By the end of May all of Tennessee's frogs and toads are either calling or have already reached their peak calling period and are being heard less. The treefrogs are the last of our frogs and toads to start calling. Cope's Gray Treefrog and Gray Treefrogs start giving isolated calls as early as March, and by the end of this month listen also for Bird-Voiced Treefrogs, Green Treefrogs and Barking Treefrogs. In May we also hear Fowler's Toads calling frequently, so listen for their "crying baby" call. Northern Cricket Frogs are hitting their stride as well. Listen for a sound like two stones being tapped together. We have heard eight or more species of frogs calling on some May evenings, so it's a great time to listen. Southeastern Chorus Frogs and Northern Spring Peepers continue to call. Listen for their calls to increase in pitch and quicken with the rising temperatures.
Try to get out with a pair of binoculars in the early morning in the first two weeks of May to take full advantage of the spring migration. The later nesting owls like Eastern Screech Owls are nesting right now. In late May and early June, the young screech owls can sometimes be heard giving their raspy "begging" calls. Easier to hear is a sound that the adult owls make around the young owls, a downward slurred whistle about a half second in duration. This call sounds more like a puppy whimpering than an owl, but you can sometimes follow the sound and come upon a whole group of young screech owls on a tree limb.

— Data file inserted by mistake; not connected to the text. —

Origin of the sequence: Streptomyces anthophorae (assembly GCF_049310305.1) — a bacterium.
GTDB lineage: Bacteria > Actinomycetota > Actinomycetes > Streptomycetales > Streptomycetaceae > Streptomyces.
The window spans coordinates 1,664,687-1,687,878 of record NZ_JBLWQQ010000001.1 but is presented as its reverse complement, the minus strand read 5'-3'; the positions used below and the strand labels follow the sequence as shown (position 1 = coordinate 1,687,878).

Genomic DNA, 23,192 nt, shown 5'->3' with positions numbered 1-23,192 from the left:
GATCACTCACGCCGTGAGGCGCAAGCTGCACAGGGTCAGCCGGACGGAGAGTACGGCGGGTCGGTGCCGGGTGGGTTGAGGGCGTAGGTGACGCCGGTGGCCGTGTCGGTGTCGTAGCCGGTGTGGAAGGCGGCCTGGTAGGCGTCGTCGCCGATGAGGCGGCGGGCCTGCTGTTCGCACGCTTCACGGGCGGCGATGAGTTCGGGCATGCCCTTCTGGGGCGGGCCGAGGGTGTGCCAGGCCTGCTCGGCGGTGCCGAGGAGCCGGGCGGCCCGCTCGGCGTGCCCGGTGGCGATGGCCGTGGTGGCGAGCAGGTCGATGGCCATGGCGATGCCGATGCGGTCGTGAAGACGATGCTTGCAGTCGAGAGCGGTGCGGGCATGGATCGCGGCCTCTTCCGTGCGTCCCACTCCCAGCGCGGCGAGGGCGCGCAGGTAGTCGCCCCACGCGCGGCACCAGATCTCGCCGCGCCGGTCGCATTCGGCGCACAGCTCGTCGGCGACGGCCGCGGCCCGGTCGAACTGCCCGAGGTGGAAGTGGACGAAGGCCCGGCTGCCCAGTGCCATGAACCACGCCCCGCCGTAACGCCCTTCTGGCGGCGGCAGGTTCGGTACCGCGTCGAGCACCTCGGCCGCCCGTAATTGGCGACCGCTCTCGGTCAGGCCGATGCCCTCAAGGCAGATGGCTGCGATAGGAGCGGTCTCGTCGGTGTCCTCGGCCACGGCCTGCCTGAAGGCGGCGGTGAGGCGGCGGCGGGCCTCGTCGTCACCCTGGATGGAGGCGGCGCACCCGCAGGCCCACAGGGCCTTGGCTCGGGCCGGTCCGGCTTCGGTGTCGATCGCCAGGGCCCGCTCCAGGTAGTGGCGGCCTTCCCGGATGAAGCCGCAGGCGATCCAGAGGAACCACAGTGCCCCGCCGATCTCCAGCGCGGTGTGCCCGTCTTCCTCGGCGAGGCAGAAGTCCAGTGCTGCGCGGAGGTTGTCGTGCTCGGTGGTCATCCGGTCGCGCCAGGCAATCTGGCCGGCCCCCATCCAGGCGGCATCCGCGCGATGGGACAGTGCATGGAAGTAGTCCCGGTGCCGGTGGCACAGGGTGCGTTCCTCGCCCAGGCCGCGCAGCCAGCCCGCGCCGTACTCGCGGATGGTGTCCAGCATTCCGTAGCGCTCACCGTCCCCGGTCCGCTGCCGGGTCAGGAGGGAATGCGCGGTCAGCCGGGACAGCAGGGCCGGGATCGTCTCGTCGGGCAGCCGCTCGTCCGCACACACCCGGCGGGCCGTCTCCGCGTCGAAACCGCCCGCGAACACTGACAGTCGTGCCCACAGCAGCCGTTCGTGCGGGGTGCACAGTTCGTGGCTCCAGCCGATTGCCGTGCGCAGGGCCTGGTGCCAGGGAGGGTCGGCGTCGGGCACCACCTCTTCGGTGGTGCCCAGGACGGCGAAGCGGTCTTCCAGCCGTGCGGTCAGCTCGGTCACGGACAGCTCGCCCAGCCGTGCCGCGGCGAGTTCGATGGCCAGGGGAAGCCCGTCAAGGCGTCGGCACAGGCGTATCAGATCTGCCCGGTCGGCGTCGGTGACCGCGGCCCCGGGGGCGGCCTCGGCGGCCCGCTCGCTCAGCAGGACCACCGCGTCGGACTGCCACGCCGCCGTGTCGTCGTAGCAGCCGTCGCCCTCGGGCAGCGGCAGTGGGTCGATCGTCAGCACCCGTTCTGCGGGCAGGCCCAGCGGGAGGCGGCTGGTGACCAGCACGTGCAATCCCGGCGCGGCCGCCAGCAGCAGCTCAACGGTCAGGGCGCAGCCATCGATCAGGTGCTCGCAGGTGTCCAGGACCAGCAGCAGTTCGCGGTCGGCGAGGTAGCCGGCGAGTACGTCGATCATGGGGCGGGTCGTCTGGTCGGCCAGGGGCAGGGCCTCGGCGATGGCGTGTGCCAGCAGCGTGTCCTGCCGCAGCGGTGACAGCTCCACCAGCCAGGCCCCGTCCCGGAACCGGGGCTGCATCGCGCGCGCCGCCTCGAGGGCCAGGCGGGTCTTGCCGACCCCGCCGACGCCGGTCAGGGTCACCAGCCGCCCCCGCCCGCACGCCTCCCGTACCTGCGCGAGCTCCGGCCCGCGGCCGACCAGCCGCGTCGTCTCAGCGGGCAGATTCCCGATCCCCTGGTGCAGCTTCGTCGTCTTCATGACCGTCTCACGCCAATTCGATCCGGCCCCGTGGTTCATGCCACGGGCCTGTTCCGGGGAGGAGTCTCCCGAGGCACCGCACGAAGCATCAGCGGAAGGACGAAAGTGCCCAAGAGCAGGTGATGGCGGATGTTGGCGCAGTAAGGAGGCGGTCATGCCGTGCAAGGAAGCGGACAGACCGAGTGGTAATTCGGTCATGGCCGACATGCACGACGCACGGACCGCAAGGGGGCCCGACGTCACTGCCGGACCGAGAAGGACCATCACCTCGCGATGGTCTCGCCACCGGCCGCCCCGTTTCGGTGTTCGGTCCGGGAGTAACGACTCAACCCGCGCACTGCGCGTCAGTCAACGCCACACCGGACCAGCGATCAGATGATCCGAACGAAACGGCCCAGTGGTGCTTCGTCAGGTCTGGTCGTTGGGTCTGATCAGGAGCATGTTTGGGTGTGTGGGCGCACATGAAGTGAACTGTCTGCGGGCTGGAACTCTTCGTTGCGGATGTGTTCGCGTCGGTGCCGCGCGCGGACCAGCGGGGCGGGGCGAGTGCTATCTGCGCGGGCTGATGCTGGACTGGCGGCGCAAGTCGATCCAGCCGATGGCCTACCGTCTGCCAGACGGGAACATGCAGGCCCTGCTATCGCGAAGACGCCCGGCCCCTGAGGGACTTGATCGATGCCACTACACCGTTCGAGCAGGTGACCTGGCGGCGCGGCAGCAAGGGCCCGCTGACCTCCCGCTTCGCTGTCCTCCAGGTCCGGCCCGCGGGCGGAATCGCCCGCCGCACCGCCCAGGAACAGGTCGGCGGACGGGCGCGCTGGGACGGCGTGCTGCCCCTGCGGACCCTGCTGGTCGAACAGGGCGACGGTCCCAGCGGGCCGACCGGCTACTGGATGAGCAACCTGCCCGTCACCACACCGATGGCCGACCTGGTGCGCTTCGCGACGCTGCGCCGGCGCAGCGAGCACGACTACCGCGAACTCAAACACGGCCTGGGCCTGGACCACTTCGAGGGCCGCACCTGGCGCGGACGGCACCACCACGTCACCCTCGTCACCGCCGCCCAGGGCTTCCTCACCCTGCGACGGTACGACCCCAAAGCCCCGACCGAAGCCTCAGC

Bird Finding in Tennessee, Michael Lee Bierly. A classic guide to finding birds in Tennessee.
The Sibley Guide to Birds, David Allen Sibley
The Sibley Guide to Birds of Eastern North America, David Allen Sibley
This new Sibley Guide covers only eastern North America, is quite compact, and is less expensive than the larger Sibley.
An inexpensive guide for beginners is the Golden Guide for Birds.
Some of favorite Spring wildflower walks are:
The south ridge at the Owl's Hill Nature Center in Brentwood, Tennessee.
The Edwin Warner paved loop at the Warner Parks in Nashville or just about any trail in Warner Parks.
The greenway at Ashland City, Tennessee.
The Angel Falls trail along the Cumberland River at the Big South Fork Recreational Area, near Jamestown, Tennessee.
(Remember to use the back button on your browser, NOT the back button on the web page!)
Nature Notes Archives: Nature Notes was a page we published in 2001 and 2002 containing our observations about everything from the northern lights display of November 2001 to frog and salamander egg masses.
Night scenes prepared with Starry Night Pro software
All images and recordings © 2007 Leaps